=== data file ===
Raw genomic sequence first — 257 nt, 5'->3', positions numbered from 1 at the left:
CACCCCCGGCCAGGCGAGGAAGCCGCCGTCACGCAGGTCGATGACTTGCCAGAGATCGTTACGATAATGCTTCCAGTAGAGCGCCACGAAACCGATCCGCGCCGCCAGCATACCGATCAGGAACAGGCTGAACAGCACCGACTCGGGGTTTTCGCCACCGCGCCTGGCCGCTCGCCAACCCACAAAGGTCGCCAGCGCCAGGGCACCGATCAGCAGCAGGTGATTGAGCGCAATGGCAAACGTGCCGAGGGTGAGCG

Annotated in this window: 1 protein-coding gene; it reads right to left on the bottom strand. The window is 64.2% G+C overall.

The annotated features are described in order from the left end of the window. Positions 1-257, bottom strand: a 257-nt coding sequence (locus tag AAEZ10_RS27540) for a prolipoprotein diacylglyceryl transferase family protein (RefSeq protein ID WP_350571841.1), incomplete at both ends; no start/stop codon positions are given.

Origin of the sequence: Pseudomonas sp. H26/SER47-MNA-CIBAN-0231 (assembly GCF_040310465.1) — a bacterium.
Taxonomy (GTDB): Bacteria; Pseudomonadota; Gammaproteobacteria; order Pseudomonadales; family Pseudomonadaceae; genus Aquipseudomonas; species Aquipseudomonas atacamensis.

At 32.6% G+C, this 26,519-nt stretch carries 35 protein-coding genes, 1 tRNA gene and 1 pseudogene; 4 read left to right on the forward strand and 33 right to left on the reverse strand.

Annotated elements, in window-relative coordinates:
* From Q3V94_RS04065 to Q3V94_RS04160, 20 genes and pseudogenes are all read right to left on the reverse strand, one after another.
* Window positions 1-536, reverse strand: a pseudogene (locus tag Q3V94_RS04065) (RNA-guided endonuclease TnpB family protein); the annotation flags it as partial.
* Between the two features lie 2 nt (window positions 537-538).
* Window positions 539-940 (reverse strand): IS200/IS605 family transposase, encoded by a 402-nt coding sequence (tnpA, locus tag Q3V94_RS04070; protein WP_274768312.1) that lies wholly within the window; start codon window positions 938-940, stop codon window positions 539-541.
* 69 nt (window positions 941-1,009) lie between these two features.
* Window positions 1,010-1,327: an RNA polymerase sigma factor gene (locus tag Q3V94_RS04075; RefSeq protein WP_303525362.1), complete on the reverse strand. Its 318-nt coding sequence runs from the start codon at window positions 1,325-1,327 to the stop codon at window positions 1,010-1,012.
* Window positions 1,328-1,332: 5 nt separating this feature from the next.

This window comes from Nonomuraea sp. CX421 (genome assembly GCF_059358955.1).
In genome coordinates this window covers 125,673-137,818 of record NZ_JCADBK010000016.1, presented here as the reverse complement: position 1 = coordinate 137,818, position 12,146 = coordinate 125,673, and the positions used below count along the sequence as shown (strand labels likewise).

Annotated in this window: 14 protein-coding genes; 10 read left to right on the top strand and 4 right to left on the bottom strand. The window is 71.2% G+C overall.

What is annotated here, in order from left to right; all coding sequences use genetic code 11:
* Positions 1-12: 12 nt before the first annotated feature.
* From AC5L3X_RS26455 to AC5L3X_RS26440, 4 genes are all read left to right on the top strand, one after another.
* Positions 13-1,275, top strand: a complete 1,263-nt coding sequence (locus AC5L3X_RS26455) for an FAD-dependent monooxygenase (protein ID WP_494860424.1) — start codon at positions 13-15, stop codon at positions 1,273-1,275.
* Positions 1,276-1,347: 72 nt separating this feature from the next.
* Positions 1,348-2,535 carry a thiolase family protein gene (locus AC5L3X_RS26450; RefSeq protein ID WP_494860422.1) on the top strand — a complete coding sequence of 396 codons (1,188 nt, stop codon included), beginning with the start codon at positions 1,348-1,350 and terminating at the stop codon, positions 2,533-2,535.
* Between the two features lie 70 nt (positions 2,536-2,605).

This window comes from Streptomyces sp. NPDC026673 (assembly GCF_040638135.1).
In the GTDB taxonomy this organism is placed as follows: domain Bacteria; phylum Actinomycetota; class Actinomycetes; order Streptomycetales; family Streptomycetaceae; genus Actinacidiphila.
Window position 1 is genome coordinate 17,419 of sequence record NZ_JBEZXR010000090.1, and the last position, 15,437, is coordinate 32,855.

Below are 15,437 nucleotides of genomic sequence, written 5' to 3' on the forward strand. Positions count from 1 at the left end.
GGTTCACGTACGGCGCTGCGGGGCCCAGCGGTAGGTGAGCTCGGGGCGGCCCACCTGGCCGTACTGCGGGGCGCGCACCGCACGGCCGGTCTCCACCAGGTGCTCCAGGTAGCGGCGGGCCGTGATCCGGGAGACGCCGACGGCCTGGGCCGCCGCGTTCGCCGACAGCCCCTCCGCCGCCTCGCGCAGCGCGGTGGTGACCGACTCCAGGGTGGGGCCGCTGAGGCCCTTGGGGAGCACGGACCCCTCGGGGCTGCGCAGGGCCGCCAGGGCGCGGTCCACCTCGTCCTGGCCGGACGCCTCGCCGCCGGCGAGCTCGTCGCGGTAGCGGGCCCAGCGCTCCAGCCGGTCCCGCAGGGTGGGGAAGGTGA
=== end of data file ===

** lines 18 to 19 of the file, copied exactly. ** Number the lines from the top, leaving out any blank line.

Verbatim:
Annotated in this window: 14 protein-coding genes; 10 read left to right on the top strand and 4 right to left on the bottom strand. The window is 71.2% G+C overall.

What is annotated here, in order from left to right; all coding sequences use genetic code 11: